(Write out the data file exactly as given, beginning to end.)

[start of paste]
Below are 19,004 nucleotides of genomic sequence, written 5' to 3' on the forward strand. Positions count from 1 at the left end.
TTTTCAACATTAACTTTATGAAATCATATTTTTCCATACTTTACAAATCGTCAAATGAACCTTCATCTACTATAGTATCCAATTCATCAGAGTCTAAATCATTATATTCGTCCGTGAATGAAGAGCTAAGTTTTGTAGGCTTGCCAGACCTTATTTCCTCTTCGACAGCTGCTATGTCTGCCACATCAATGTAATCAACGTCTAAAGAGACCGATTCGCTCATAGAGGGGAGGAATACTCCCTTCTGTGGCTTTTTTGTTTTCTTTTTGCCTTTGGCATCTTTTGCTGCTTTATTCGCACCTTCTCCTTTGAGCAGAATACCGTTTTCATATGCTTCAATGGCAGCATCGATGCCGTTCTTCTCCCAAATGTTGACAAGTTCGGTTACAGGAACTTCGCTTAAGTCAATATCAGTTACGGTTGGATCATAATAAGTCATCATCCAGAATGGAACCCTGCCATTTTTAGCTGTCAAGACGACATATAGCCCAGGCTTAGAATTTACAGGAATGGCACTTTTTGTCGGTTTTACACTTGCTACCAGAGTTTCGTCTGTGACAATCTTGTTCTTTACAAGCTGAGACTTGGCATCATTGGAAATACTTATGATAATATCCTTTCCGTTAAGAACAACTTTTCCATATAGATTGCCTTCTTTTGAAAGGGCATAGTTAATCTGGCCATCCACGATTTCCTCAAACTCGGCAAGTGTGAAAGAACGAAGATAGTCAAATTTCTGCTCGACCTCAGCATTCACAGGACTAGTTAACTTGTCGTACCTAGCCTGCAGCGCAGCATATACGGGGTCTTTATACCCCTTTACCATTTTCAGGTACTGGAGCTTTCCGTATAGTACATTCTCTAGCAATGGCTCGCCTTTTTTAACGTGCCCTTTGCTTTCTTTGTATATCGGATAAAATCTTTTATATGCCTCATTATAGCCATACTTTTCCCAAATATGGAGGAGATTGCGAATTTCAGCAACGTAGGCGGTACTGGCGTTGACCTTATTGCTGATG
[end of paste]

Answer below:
Below are 19,004 nucleotides of genomic sequence, written 5' to 3' on the forward strand. Positions count from 1 at the left end.
TTTTCAACATTAACTTTATGAAATCATATTTTTCCATACTTTACAAATCGTCAAATGAACCTTCATCTACTATAGTATCCAATTCATCAGAGTCTAAATCATTATATTCGTCCGTGAATGAAGAGCTAAGTTTTGTAGGCTTGCCAGACCTTATTTCCTCTTCGACAGCTGCTATGTCTGCCACATCAATGTAATCAACGTCTAAAGAGACCGATTCGCTCATAGAGGGGAGGAATACTCCCTTCTGTGGCTTTTTTGTTTTCTTTTTGCCTTTGGCATCTTTTGCTGCTTTATTCGCACCTTCTCCTTTGAGCAGAATACCGTTTTCATATGCTTCAATGGCAGCATCGATGCCGTTCTTCTCCCAAATGTTGACAAGTTCGGTTACAGGAACTTCGCTTAAGTCAATATCAGTTACGGTTGGATCATAATAAGTCATCATCCAGAATGGAACCCTGCCATTTTTAGCTGTCAAGACGACATATAGCCCAGGCTTAGAATTTACAGGAATGGCACTTTTTGTCGGTTTTACACTTGCTACCAGAGTTTCGTCTGTGACAATCTTGTTCTTTACAAGCTGAGACTTGGCATCATTGGAAATACTTATGATAATATCCTTTCCGTTAAGAACAACTTTTCCATATAGATTGCCTTCTTTTGAAAGGGCATAGTTAATCTGGCCATCCACGATTTCCTCAAACTCGGCAAGTGTGAAAGAACGAAGATAGTCAAATTTCTGCTCGACCTCAGCATTCACAGGACTAGTTAACTTGTCGTACCTAGCCTGCAGCGCAGCATATACGGGGTCTTTATACCCCTTTACCATTTTCAGGTACTGGAGCTTTCCGTATAGTACATTCTCTAGCAATGGCTCGCCTTTTTTAACGTGCCCTTTGCTTTCTTTGTATATCGGATAAAATCTTTTATATGCCTCATTATAGCCATACTTTTCCCAAATATGGAGGAGATTGCGAATTTCAGCAACGTAGGCGGTACTGGCGTTGACCTTATTGCTGATG